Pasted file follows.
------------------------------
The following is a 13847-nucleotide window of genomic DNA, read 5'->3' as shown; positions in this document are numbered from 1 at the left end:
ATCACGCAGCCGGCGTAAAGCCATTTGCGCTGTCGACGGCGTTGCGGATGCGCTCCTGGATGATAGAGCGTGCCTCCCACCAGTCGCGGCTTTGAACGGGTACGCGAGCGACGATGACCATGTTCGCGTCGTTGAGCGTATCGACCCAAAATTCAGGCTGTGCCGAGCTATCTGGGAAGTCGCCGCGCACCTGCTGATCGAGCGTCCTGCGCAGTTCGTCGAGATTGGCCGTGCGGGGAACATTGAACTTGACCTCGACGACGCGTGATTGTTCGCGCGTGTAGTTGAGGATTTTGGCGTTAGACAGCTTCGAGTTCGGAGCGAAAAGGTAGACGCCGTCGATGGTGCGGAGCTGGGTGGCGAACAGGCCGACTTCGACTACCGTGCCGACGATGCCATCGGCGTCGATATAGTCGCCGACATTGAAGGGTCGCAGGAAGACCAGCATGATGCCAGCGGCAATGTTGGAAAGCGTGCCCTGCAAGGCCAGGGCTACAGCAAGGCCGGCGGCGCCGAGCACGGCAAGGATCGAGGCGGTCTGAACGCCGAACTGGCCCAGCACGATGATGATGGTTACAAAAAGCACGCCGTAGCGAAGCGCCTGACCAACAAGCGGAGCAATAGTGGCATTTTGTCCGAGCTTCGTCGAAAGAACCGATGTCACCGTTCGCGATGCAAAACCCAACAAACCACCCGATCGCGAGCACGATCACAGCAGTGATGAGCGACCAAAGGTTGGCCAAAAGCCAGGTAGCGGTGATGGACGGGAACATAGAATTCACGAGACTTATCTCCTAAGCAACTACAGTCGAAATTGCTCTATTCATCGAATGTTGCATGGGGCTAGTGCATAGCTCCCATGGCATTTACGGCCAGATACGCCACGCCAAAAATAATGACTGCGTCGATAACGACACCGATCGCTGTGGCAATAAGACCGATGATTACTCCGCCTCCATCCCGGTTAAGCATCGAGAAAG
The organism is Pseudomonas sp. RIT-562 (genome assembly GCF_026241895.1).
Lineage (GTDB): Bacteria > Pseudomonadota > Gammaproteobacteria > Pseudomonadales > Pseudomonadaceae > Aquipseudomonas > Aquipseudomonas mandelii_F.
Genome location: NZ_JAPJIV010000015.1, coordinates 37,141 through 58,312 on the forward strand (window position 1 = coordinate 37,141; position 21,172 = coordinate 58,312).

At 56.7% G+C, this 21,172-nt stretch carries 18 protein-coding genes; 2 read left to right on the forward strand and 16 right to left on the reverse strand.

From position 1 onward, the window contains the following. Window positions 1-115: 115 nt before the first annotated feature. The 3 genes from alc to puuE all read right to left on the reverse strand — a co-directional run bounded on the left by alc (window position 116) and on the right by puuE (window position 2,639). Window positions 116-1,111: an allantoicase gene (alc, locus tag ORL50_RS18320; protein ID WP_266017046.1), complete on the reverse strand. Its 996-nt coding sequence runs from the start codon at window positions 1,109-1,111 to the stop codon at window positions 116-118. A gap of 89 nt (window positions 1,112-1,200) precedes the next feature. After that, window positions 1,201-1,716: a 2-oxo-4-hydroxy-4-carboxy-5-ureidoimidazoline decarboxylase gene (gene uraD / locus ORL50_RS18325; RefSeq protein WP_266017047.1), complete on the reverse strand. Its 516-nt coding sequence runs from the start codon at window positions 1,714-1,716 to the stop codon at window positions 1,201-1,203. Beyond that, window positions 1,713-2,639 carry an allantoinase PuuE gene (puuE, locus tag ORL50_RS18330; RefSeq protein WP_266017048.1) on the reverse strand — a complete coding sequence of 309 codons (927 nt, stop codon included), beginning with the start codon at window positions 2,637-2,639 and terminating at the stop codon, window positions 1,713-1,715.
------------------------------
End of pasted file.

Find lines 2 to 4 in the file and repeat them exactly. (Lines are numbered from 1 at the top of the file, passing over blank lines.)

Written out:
ATCACGCAGCCGGCGTAAAGCCATTTGCGCTGTCGACGGCGTTGCGGATGCGCTCCTGGATGATAGAGCGTGCCTCCCACCAGTCGCGGCTTTGAACGGGTACGCGAGCGACGATGACCATGTTCGCGTCGTTGAGCGTATCGACCCAAAATTCAGGCTGTGCCGAGCTATCTGGGAAGTCGCCGCGCACCTGCTGATCGAGCGTCCTGCGCAGTTCGTCGAGATTGGCCGTGCGGGGAACATTGAACTTGACCTCGACGACGCGTGATTGTTCGCGCGTGTAGTTGAGGATTTTGGCGTTAGACAGCTTCGAGTTCGGAGCGAAAAGGTAGACGCCGTCGATGGTGCGGAGCTGGGTGGCGAACAGGCCGACTTCGACTACCGTGCCGACGATGCCATCGGCGTCGATATAGTCGCCGACATTGAAGGGTCGCAGGAAGACCAGCATGATGCCAGCGGCAATGTTGGAAAGCGTGCCCTGCAAGGCCAGGGCTACAGCAAGGCCGGCGGCGCCGAGCACGGCAAGGATCGAGGCGGTCTGAACGCCGAACTGGCCCAGCACGATGATGATGGTTACAAAAAGCACGCCGTAGCGAAGCGCCTGACCAACAAGCGGAGCAATAGTGGCATTTTGTCCGAGCTTCGTCGAAAGAACCGATGTCACCGTTCGCGATGCAAAACCCAACAAACCACCCGATCGCGAGCACGATCACAGCAGTGATGAGCGACCAAAGGTTGGCCAAAAGCCAGGTAGCGGTGATGGACGGGAACATAGAATTCACGAGACTTATCTCCTAAGCAACTACAGTCGAAATTGCTCTATTCATCGAATGTTGCATGGGGCTAGTGCATAGCTCCCATGGCATTTACGGCCAGATACGCCACGCCAAAAATAATGACTGCGTCGATAACGACACCGATCGCTGTGGCAATAAGACCGATGATTACTCCGCCTCCATCCCGGTTAAGCATCGAGAAAG
The organism is Pseudomonas sp. RIT-562 (genome assembly GCF_026241895.1).
Lineage (GTDB): Bacteria > Pseudomonadota > Gammaproteobacteria > Pseudomonadales > Pseudomonadaceae > Aquipseudomonas > Aquipseudomonas mandelii_F.